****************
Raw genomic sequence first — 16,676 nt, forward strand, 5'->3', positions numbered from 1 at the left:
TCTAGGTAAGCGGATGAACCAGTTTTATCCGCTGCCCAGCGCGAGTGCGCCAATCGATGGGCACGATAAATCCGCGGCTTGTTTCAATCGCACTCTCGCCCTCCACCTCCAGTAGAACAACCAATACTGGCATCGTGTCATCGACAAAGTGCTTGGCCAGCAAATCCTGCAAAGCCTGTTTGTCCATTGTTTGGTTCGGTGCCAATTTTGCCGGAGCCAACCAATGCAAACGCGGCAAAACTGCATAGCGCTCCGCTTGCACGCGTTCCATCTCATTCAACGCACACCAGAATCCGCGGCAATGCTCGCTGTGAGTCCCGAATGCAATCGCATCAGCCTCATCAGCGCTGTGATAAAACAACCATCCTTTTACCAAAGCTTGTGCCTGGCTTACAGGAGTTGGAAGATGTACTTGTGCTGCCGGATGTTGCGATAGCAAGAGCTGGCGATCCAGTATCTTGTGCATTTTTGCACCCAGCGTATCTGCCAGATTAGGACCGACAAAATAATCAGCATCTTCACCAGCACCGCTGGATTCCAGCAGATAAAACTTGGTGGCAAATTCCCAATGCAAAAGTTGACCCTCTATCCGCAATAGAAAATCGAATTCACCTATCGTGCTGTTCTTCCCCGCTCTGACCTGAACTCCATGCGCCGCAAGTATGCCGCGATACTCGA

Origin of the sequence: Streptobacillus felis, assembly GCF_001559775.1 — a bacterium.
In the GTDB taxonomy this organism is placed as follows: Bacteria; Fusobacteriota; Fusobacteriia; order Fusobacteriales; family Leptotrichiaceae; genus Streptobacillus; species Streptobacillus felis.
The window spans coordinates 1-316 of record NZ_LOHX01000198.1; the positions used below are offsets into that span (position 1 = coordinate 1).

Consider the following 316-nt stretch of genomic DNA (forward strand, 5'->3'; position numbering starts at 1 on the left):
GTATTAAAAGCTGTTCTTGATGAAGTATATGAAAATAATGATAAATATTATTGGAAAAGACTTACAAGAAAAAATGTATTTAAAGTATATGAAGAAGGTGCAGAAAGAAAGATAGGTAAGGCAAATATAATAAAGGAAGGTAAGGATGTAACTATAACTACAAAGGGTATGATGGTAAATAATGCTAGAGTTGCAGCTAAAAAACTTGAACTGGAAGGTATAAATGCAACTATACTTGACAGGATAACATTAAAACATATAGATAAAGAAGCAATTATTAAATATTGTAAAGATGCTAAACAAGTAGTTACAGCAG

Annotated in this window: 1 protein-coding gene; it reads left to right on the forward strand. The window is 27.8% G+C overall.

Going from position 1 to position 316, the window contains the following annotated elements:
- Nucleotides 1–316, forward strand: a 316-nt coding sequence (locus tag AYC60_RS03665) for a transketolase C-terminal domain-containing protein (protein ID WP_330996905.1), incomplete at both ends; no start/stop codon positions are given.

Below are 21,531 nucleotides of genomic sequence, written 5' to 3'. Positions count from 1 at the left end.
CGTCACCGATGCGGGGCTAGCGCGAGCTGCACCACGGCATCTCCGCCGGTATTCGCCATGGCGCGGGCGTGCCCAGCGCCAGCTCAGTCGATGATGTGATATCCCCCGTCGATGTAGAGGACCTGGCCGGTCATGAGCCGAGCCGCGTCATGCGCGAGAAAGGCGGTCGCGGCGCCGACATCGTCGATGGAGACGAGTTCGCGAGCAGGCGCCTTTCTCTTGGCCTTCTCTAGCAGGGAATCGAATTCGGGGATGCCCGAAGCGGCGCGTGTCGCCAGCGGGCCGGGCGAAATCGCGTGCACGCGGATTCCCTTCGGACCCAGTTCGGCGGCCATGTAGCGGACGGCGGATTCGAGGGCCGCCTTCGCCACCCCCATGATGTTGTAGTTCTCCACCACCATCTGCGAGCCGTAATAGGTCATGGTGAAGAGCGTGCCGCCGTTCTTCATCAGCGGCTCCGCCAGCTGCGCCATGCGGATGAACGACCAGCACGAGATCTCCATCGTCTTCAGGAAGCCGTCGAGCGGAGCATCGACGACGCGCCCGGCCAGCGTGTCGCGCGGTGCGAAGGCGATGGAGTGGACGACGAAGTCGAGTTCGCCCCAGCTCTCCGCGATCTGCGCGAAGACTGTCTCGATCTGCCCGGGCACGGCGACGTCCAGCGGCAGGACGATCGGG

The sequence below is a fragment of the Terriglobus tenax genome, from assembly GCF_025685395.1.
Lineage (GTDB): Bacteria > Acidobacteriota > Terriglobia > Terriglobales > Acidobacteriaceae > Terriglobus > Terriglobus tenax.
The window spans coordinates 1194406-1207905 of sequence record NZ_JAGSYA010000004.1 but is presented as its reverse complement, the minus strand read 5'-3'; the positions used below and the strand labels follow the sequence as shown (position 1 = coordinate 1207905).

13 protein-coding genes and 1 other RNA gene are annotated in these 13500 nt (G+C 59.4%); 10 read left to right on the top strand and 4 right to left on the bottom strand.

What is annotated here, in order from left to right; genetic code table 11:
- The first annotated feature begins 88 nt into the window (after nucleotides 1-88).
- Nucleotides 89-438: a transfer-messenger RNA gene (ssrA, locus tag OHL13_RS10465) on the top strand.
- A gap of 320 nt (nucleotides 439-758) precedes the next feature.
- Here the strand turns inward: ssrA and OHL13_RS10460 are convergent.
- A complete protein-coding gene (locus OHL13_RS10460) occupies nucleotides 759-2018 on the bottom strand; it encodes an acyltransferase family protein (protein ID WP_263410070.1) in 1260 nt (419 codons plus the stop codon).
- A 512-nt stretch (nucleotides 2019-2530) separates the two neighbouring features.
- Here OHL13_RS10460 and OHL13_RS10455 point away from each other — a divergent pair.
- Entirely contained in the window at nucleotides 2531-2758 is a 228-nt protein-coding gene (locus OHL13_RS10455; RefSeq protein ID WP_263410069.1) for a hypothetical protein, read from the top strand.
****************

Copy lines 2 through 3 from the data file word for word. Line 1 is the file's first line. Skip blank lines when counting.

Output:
TCTAGGTAAGCGGATGAACCAGTTTTATCCGCTGCCCAGCGCGAGTGCGCCAATCGATGGGCACGATAAATCCGCGGCTTGTTTCAATCGCACTCTCGCCCTCCACCTCCAGTAGAACAACCAATACTGGCATCGTGTCATCGACAAAGTGCTTGGCCAGCAAATCCTGCAAAGCCTGTTTGTCCATTGTTTGGTTCGGTGCCAATTTTGCCGGAGCCAACCAATGCAAACGCGGCAAAACTGCATAGCGCTCCGCTTGCACGCGTTCCATCTCATTCAACGCACACCAGAATCCGCGGCAATGCTCGCTGTGAGTCCCGAATGCAATCGCATCAGCCTCATCAGCGCTGTGATAAAACAACCATCCTTTTACCAAAGCTTGTGCCTGGCTTACAGGAGTTGGAAGATGTACTTGTGCTGCCGGATGTTGCGATAGCAAGAGCTGGCGATCCAGTATCTTGTGCATTTTTGCACCCAGCGTATCTGCCAGATTAGGACCGACAAAATAATCAGCATCTTCACCAGCACCGCTGGATTCCAGCAGATAAAACTTGGTGGCAAATTCCCAATGCAAAAGTTGACCCTCTATCCGCAATAGAAAATCGAATTCACCTATCGTGCTGTTCTTCCCCGCTCTGACCTGAACTCCATGCGCCGCAAGTATGCCGCGATACTCGA

Origin of the sequence: Streptobacillus felis, assembly GCF_001559775.1 — a bacterium.